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“Ask a Priest: Why Is Christianity so Costly?”
Q: I am a Catholic young woman. I am always intimidated about following Christ because of all the sacrifices I must make. I am annoyed that others can live how they please. It is not my duty to judge or correct them. Why must I have to hold myself to high standards while others can live however they please? If I can lead a decent life, why does God require Christians to go above and beyond? Many atheists are very kind, well-to-do individuals. Some sins also do not make sense to me, such as self-sufficiency. The closer you grow to Christ, the more you suffer. Why can’t I be a Christian in ways that are convenient and ignore parts I dislike or that cause me to suffer? I am not better than those outside the Church because I am suffering. Why does God set the highest moral standards for human behavior? -I.O.
Answered by Fr. Edward McIlmail, LC
A: God loves us and wants us to be holy, which means he wants us to follow his will. If he demands a lot of us, it is because he will give us the grace we need to live his will.
First, it would be good to clarify the phrase, “that others can live how they please.” True, we cannot judge others. Nevertheless, each person will be held accountable for his actions. God alone knows a person’s heart and intentions.
Before getting into the specifics of your question, I would like to address an assumption underlying the points you raise.
We are made for true, lasting happiness. Many passing earthly pleasures seem to promise happiness, but they can’t give it. When we expect them to, and when we live as if they were our highest priority, we turn them into idols. In the end, this leads to deep frustration and unhappiness.
Following Jesus Christ, walking through life in friendship with him, in a personal relationship with him in the Church, is what leads to true, lasting happiness. As we grow in our friendship with him, we begin to experience deeper happiness than the passing pleasures that come from simply doing whatever we feel like or whatever others tell us will make us happy.
At times, our friendship with Christ is difficult, because we have a lot of selfish tendencies within us, and Jesus always invites us (and helps us) to overcome those self-centered tendencies. That can be painful, but fulfilling one’s potential in any area of life always takes sacrifice. Whenever God asks us to make a sacrifice, it is always because he knows that it will help us move forward along the path to true, lasting happiness (after all, God is the one who designed human nature).
OK, with that under our belt, we are ready to address some of the specifics of your question.
If we Christians seem to be held to a higher standard, that is because God has given us more. We have the grace of baptism; and Catholics, of course, recognize seven sacraments. If God gives us more, he naturally will expect more from us.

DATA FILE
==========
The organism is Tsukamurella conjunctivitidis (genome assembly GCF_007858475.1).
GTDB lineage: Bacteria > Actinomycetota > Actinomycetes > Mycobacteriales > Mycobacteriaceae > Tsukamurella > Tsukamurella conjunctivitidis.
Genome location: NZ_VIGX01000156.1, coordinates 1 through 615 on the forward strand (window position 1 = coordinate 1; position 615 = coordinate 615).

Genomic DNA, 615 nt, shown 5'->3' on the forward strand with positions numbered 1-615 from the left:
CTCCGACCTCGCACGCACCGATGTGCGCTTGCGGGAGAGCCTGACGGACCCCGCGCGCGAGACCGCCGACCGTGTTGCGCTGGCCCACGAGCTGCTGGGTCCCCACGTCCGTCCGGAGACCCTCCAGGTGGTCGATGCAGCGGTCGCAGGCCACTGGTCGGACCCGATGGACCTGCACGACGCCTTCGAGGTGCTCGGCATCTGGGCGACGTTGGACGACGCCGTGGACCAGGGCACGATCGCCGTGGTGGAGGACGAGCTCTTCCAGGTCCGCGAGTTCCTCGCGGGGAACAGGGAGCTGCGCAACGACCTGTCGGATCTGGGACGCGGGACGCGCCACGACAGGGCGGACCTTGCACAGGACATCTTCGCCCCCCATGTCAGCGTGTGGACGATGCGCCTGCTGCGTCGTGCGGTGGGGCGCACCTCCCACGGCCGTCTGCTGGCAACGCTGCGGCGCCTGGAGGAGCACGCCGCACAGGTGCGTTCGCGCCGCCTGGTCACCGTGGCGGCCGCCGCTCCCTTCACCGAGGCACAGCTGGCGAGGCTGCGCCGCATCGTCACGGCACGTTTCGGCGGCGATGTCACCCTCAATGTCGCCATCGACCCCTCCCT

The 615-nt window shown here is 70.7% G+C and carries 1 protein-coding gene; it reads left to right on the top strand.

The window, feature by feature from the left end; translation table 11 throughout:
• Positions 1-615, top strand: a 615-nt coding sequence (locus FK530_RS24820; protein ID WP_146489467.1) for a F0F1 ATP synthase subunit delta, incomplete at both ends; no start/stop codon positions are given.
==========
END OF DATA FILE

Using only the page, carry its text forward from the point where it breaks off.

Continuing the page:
Your difficulty might be that you fail to see your Christian faith as, first and foremost, a gift of God’s love to you.
An analogy might help. Imagine a woman is married to a man. That wife expects more from her husband than she expects from, say, a neighbor down the road. Should the husband complain that his wife is demanding more of him? Or should he see that his wife expects more from him precisely because she loves him far more than she cares for the neighbor?
A second point might be to look at Jesus and Mary. Jesus, as the Son of God, loved God the Father infinitely. And what was the Father’s will for Jesus? That he suffer and die on a cross for our redemption. And Mary his mother had to stand by the cross and watch Jesus die. These were the two persons (one divine, one human) who most loved God. Yet they suffered terribly.
This brings us to a key mystery: Love and suffering go together. How does a woman know a man loves her? She knows because he is willing to suffer for her. Think of a mom — she might suffer terrible pains to give birth to a baby. She loves the baby intensely — maybe more so because of her suffering for the little one, rather than less. It is a mystery of life.
What this means is: If God is asking you to suffer more, it is because he loves you and wants you to draw closer to him. Suffering helps us realize how small we are and how much we need God’s help. If you want to dig into this mystery a little bit more, you may find these videos by my friend and colleague useful: “When I Am Weak, Then I Am Strong“; “The Colors of the Cross“; and “Troubled Hearts.”
So, again, see your Christian faith as a gift of God. He holds you to a high standard because he wants you to be a saint. Learn to unite your suffering to that of Jesus. Your suffering can have meaning. You can offer it for your loved ones, for the conversion of sinners, for your own salvation. In this way you can imitate Jesus in his suffering.
I hope some of this helps. God bless.
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